The employer in Feltex Woven Carpets Ltd v New Zealand (with exceptions) Woollen Mills, etc, IUOW (1987) 1 NZELC 95,591; [1987] NZILR 591 was facing a downturn in business. It made some employees redundant and attempted to redistribute the redundant employees’ duties among the remaining employees. Some employees refused to carry out the additional duties when not required to do so under their contracts, and were dismissed. The Labour Court found that the employer was entitled to make the decision to reallocate duties, since it was part of the employer’s “right to manage”. If the employees refused or were unable to comply with such an alteration and were dismissed, the matter could be decided on its merits as a personal grievance.

Further, the Court said that an employer also has the right to alter the nature of an employee’s work, subject again to the worker’s rights under the personal grievance procedures and subject to the terms of any contract of employment. It found that, if there were redundancies, the relevant award did permit the employer to redistribute duties among remaining staff.

An award provision determined the issue of variation of duties in Caxton Paper Mills Ltd v Northern Woodpulp, etc, IUOW (1988) 2 NZELC 95,752. The provision permitted the employer to order an employee to undertake other duties if that employee’s normal work was not available, and the employer sought a compliance order requiring the union to advise members to accept such duties. The Court granted the order. Moreover it found that there was a long-standing practice of accepting extra duties in the circumstances concerned, and that the practice had become a part of each employee’s contract. The provision could not be unilaterally revoked.

The right to manage has also been upheld when there is no substantial alteration to a person’s employment. In Canterbury Clerical Workers’ IUOW v Radio Avon Limited [1984] ACJ 563, a clerical worker was required to carry out new duties concerned with accountancy support. The Court found that this change did not substantially alter the nature of her engagement in clerical terms. Her refusal to conform to that requirement justified her dismissal.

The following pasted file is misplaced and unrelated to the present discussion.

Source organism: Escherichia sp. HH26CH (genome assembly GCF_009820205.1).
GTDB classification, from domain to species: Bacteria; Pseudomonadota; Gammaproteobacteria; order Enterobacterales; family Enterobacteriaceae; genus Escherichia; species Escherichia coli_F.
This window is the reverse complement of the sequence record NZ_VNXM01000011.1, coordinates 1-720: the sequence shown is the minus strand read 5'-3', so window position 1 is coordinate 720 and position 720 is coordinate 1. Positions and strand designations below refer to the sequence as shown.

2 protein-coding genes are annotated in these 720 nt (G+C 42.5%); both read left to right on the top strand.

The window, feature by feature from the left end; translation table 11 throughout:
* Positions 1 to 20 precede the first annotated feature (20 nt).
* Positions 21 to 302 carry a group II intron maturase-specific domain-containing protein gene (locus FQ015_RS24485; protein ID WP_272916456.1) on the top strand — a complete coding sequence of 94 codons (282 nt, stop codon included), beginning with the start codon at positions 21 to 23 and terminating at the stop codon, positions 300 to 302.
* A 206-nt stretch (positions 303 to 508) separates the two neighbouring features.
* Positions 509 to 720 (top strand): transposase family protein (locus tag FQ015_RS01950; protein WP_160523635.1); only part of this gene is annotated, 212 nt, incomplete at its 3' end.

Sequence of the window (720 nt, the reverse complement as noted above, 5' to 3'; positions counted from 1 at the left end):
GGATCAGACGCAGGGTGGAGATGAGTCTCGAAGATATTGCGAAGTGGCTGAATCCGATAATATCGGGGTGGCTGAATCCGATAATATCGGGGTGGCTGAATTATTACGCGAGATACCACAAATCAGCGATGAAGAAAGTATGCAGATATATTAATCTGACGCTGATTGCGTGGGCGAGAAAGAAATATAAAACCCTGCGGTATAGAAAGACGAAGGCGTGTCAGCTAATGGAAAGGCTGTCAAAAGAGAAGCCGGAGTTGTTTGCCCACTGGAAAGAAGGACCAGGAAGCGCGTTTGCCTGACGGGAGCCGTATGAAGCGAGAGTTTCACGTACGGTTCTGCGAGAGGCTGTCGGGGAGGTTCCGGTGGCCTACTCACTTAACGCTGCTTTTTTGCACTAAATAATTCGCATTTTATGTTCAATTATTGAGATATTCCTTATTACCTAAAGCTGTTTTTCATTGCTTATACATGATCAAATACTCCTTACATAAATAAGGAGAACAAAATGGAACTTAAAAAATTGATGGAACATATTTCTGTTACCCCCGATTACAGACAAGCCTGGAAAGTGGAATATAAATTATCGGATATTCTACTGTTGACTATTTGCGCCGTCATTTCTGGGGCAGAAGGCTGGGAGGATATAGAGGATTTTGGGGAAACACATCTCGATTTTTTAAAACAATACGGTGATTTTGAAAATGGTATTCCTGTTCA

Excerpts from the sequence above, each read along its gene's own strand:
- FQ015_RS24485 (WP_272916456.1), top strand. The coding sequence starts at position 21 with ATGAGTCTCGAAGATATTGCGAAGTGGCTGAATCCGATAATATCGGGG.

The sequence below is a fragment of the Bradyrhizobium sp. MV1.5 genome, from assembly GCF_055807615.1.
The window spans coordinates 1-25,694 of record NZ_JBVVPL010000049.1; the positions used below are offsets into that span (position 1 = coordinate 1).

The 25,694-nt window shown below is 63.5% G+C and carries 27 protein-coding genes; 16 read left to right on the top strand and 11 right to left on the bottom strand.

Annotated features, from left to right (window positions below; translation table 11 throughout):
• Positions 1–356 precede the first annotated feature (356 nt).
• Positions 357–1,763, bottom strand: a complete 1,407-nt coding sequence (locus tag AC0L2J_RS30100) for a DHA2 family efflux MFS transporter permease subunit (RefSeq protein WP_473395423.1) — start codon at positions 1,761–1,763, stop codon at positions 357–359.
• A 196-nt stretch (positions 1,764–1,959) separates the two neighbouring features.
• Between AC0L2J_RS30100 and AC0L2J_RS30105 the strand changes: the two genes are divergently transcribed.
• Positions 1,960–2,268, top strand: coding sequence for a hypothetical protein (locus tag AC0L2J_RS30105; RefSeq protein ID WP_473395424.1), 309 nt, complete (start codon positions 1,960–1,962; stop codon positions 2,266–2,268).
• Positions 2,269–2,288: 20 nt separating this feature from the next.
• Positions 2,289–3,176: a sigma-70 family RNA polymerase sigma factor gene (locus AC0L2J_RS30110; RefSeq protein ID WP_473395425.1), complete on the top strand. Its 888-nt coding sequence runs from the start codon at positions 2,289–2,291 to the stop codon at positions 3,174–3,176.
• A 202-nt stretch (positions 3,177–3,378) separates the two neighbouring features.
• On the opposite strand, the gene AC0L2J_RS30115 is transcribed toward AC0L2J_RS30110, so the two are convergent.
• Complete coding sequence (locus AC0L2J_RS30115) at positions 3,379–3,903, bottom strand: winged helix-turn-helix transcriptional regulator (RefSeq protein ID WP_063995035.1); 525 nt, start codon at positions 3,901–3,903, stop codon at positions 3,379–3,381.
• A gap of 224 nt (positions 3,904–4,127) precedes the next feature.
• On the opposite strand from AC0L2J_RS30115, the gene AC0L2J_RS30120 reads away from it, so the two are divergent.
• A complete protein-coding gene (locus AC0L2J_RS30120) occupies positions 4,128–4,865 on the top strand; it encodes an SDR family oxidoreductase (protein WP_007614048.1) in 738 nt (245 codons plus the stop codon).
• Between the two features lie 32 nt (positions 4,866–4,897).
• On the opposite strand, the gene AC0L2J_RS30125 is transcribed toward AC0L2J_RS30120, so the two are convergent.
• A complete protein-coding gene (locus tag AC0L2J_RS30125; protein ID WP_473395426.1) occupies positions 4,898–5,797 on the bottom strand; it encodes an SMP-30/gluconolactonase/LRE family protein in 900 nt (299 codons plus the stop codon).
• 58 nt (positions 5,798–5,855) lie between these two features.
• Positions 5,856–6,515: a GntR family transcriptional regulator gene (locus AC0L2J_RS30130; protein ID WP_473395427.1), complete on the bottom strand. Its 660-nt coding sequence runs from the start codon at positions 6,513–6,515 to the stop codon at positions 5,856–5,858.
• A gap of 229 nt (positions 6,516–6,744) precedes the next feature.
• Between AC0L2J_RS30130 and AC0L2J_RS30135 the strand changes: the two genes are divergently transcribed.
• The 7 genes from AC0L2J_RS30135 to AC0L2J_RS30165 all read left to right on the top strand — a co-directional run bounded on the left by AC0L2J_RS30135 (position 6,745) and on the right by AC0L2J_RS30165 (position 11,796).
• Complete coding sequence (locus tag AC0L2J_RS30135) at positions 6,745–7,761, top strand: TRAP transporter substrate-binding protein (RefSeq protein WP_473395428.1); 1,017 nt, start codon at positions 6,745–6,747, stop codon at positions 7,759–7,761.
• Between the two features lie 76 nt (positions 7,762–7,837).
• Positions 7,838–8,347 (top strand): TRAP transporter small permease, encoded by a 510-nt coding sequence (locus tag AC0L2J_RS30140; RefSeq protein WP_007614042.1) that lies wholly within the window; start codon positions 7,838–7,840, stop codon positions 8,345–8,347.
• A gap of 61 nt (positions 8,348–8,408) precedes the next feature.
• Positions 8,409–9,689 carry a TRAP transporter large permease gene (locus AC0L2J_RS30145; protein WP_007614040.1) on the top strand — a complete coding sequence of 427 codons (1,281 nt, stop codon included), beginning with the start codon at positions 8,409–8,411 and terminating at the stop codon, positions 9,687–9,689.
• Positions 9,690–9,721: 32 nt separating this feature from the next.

In a later decision, New Zealand Amalgamated Engineering, etc, IUOW v Feltex Industries Ltd (1988) 2 NZELC 96,165; [1988] 1 NZILR 582, the Court upheld the employer’s right to transfer an employee who carried out cleaning duties to the position of extruder operator. The employee had resisted the transfer and was dismissed. However, he had been employed as an extruder operator originally, and the Court found nothing to prevent the employer from transferring him back to that position. The change was within the terms of the contract of employment, and did not amount to work so fundamentally different from that which the employee had contracted to do that the employee’s position could be said to have been destroyed.

Introduction of new policies

The introduction of new policies to govern the conduct of employees should be undertaken carefully. The new policy must not impose duties that extend, vary or contradict the employment agreement. In New Zealand Amalgamated Engineering Printing and Manufacturing Union Inc v Air New Zealand Ltd (2004) 7 NZELC 97,367, Air New Zealand introduced a new policy to implement testing for drugs and alcohol. Certain unions applied for an injunction to restrain the airline from introducing the policy. One of the arguments they advanced was that the introduction of the policy was a unilateral attempt to vary relevant employment agreements and as such was unlawful. The Employment Court noted that none of the relevant employment agreements dealt with the issue of drug testing. It said the policy did not impose new contractual obligations on employees without their consent and that the airline was entitled to rely on its right to manage the business.



This article, and any information contained on our website is necessarily brief and general in nature, and should not be substituted for professional advice. You should always seek professional advice before taking any action in relation to the matters addressed.


This article, and any information contained on our website is necessarily brief and general in nature, and should not be substituted for professional advice. You should always seek professional advice before taking any action in relation to the matters addressed.